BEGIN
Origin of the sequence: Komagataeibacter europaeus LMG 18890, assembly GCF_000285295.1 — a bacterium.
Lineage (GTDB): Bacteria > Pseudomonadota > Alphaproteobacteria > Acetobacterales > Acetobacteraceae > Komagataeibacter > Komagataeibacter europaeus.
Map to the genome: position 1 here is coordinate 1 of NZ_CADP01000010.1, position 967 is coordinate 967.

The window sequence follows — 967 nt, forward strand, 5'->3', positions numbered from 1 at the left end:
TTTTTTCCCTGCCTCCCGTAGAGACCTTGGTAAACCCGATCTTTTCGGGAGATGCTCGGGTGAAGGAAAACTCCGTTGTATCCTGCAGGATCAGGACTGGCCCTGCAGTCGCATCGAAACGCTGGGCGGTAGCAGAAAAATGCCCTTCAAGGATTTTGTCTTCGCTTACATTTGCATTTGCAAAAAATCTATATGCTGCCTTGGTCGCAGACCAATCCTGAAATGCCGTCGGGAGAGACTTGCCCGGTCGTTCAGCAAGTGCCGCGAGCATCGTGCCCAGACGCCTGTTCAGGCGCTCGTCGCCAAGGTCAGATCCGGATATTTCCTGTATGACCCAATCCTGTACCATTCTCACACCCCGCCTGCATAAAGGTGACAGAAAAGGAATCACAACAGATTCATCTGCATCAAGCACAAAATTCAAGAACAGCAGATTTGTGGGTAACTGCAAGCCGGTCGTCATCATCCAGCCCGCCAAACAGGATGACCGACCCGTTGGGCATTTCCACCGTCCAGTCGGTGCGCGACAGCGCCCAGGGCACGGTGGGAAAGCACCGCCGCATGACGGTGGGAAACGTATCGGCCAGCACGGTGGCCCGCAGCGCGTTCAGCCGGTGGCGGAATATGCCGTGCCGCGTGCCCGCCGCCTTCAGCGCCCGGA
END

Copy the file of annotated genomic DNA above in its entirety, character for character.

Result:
Origin of the sequence: Komagataeibacter europaeus LMG 18890, assembly GCF_000285295.1 — a bacterium.
Lineage (GTDB): Bacteria > Pseudomonadota > Alphaproteobacteria > Acetobacterales > Acetobacteraceae > Komagataeibacter > Komagataeibacter europaeus.
Map to the genome: position 1 here is coordinate 1 of NZ_CADP01000010.1, position 967 is coordinate 967.

The window sequence follows — 967 nt, forward strand, 5'->3', positions numbered from 1 at the left end:
TTTTTTCCCTGCCTCCCGTAGAGACCTTGGTAAACCCGATCTTTTCGGGAGATGCTCGGGTGAAGGAAAACTCCGTTGTATCCTGCAGGATCAGGACTGGCCCTGCAGTCGCATCGAAACGCTGGGCGGTAGCAGAAAAATGCCCTTCAAGGATTTTGTCTTCGCTTACATTTGCATTTGCAAAAAATCTATATGCTGCCTTGGTCGCAGACCAATCCTGAAATGCCGTCGGGAGAGACTTGCCCGGTCGTTCAGCAAGTGCCGCGAGCATCGTGCCCAGACGCCTGTTCAGGCGCTCGTCGCCAAGGTCAGATCCGGATATTTCCTGTATGACCCAATCCTGTACCATTCTCACACCCCGCCTGCATAAAGGTGACAGAAAAGGAATCACAACAGATTCATCTGCATCAAGCACAAAATTCAAGAACAGCAGATTTGTGGGTAACTGCAAGCCGGTCGTCATCATCCAGCCCGCCAAACAGGATGACCGACCCGTTGGGCATTTCCACCGTCCAGTCGGTGCGCGACAGCGCCCAGGGCACGGTGGGAAAGCACCGCCGCATGACGGTGGGAAACGTATCGGCCAGCACGGTGGCCCGCAGCGCGTTCAGCCGGTGGCGGAATATGCCGTGCCGCGTGCCCGCCGCCTTCAGCGCCCGGA